Michigan Teen-ager Wins National Geography Bee With AM-Geography Bee-List
WASHINGTON (AP) _ Knowing where Tagalog is spoken put a $25,000 college scholarship in the pocket of a 14-year-old Flint, Mich., boy Wednesday at the National Geographic Society’s fifth annual national geography bee.
Noel Erinjeri’s correct answer - the Philippines - put him one point ahead of the closest challenger and won him the championship during the last minutes of the grueling, hour-long competition, at National Geographic headquarters in Washington.
Michael Ring, 13, of Milford, Mass., fell to second-place and stayed there when he answered ″Indonesia″ after being asked, ″Tagalog is one of the three main native languages of which island country in Asia?″
Moderator Alex Trebek, host of the television game show ″Jeopardy 3/8″ pronounced Noel the winner four questions later. The final score was 4-3 after both boys answered three of the remaining questions correctly and missed one.
Noel, who attends Carman-Ainsworth Junior High in Flint, improved over his performance last year, when he finished fourth. The cool-headed teen-ager said last year’s experience gave him an extra measure confidence this year.
He said he managed to remain calm even though this year’s questions seemed more difficult.
″I wasn’t nervous at all,″ Noel told reporters after the competition.
He prepared for this year’s competition by ″reading everything I could get my hands on - books, magazines.″
Noel showed promise as a student ″from the very beginning″ and is very competitive despite his relaxed appearance, said his father, George Erinjeri, who moved to the United States from Cherpu, India, 21 years ago.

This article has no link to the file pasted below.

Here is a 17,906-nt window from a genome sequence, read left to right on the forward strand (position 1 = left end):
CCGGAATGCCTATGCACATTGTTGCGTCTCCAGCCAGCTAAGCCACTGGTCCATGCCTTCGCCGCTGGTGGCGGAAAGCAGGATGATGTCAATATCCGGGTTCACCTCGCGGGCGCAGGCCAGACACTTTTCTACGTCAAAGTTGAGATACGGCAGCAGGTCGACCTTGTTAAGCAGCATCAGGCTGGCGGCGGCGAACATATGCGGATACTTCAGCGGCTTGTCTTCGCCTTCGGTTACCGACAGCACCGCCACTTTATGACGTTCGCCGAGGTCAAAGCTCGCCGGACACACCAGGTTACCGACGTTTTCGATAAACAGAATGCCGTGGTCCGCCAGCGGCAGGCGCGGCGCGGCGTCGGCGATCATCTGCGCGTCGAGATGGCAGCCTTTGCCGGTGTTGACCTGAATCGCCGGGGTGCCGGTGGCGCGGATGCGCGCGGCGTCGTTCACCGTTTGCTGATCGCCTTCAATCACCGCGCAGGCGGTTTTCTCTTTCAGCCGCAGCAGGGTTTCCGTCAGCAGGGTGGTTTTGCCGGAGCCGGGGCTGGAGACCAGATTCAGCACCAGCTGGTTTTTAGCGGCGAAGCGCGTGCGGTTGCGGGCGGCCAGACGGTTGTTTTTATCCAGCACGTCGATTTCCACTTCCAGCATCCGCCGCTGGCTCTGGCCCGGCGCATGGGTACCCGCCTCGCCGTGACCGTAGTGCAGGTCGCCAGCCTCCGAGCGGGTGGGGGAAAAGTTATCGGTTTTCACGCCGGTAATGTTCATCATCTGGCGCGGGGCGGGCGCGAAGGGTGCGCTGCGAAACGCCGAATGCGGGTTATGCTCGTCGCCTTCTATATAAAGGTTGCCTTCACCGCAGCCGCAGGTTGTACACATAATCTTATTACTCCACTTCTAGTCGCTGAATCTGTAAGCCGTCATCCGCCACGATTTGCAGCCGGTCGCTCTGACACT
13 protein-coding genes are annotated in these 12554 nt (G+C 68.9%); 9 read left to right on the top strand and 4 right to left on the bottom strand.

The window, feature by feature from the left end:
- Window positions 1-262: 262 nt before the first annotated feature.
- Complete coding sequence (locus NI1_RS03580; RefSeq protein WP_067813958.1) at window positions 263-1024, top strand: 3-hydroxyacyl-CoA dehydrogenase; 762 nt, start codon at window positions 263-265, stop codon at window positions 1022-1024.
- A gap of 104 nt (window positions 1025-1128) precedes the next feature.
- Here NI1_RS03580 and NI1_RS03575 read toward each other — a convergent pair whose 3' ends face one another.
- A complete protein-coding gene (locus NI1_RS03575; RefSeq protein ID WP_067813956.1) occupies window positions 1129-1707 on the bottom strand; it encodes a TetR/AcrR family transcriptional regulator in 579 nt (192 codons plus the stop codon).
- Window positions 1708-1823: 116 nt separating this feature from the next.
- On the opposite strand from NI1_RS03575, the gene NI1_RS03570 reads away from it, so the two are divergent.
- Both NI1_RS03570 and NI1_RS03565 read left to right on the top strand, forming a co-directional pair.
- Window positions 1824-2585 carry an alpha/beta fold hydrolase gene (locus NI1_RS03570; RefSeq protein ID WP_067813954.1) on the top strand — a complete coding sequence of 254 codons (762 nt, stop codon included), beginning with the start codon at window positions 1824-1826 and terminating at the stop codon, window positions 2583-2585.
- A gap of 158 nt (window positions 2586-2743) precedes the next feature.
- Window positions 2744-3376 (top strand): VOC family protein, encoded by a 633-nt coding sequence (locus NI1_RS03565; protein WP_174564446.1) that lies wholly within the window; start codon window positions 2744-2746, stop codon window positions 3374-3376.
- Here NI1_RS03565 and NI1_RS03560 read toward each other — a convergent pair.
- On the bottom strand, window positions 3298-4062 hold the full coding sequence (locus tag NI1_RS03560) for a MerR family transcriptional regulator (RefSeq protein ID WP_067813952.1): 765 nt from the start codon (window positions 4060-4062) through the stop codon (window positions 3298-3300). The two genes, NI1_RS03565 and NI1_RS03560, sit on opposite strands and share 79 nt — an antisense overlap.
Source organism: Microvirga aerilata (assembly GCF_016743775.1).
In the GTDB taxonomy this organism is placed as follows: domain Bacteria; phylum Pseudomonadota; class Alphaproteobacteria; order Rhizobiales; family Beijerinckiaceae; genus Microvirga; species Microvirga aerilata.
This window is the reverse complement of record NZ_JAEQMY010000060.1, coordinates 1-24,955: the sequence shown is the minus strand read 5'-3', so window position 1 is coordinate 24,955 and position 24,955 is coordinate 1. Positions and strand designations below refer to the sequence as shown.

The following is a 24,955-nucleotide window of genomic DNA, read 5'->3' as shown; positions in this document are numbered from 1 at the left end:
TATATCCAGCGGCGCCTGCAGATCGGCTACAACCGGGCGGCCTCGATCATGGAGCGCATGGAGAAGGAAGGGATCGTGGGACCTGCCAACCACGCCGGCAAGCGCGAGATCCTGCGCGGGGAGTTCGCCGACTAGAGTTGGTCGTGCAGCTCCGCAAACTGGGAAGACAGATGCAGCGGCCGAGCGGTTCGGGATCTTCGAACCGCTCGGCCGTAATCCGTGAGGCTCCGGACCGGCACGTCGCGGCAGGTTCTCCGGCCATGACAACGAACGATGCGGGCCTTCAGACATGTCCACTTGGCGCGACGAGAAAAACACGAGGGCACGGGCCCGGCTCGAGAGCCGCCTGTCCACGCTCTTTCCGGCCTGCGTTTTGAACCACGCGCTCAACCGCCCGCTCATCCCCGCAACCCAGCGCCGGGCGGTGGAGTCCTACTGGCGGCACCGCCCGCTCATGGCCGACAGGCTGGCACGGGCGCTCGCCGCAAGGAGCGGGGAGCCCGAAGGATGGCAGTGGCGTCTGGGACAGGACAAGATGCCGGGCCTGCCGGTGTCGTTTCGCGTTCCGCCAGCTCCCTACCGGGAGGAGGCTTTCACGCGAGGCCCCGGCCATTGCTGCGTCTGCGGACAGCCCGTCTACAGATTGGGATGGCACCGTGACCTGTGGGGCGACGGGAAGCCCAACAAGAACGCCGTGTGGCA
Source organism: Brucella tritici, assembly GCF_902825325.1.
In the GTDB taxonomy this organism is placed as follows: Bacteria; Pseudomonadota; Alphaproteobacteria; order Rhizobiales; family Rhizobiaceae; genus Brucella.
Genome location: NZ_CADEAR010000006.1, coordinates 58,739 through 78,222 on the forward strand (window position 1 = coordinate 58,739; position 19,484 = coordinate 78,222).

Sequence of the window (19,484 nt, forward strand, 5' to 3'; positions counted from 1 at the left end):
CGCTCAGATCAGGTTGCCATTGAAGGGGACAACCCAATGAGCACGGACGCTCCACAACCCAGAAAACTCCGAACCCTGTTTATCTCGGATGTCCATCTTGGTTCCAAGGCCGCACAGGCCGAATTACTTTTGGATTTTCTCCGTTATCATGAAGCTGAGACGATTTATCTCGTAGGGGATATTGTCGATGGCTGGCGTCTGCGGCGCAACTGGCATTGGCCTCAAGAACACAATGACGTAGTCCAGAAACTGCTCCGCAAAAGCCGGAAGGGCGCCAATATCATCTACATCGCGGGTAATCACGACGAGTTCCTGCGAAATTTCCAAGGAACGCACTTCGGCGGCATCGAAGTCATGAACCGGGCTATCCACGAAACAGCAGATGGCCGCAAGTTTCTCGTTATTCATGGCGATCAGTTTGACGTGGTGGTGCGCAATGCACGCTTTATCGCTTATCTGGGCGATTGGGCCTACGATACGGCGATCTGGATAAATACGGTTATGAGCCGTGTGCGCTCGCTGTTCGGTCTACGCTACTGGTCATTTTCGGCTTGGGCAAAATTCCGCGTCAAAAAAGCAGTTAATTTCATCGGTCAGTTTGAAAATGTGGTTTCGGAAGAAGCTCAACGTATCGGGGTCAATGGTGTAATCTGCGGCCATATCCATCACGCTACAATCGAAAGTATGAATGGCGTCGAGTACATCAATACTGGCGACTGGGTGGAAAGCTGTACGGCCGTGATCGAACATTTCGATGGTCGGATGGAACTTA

″He likes to take part in all contests. He was also in the spelling bee championship. ... He’s always liked competition,″ the elder Erinjeri said.
The 10 finalists, all between 11 and 14 years old, breezed through most of the 47 questions, which began with ″The Danube flows primarily in which cardinal direction?″ (Answer: East) and ″The Gambia, in West Africa, is almost completely surrounded by which other country?″ (Answer: Senegal).
A total of 6 million students participated in the bee, which began at the school level in December. Fifty-seven state-level winners - representing the states, U.S. territories and overseas dependents - competed for the 10 finalist slots Tuesday.
Noel, Michael and third-place winner Jeffrey Hoppes, 13, of Lancaster, Pa., will travel to London on July 2 to compete in National Geographic’s first international geography bee. Students from the United States, Russia and the United Kingdom will compete in that event.
Michael, who attends Mount St. Charles Academy in Woonsocket, R.I., won a $15,000 scholarship while representing Rhode Island in Wednesday’s bee. He placed third at the state level last year, and won’t be eligible to participate again next year because he’ll be in high school by then.
″I was very nervous,″ he said. ″It’s always a little disappointing when you don’t win first place after getting this far. But I have $15,000 and I’m going to London. I get to work with two of the best geography students in this whole country and perhaps we can bring back the gold medal for the United States in the international competition.″
Jeffrey, who won a $10,000 scholarship, said he plans to study extra hard over the coming year so he can nab first place next year. But he said he was happy with his performance Wednesday.
″I’m excited. I have a scholarship and a trip to London,″ said Hoppes, who attends Manheim Township Middle School.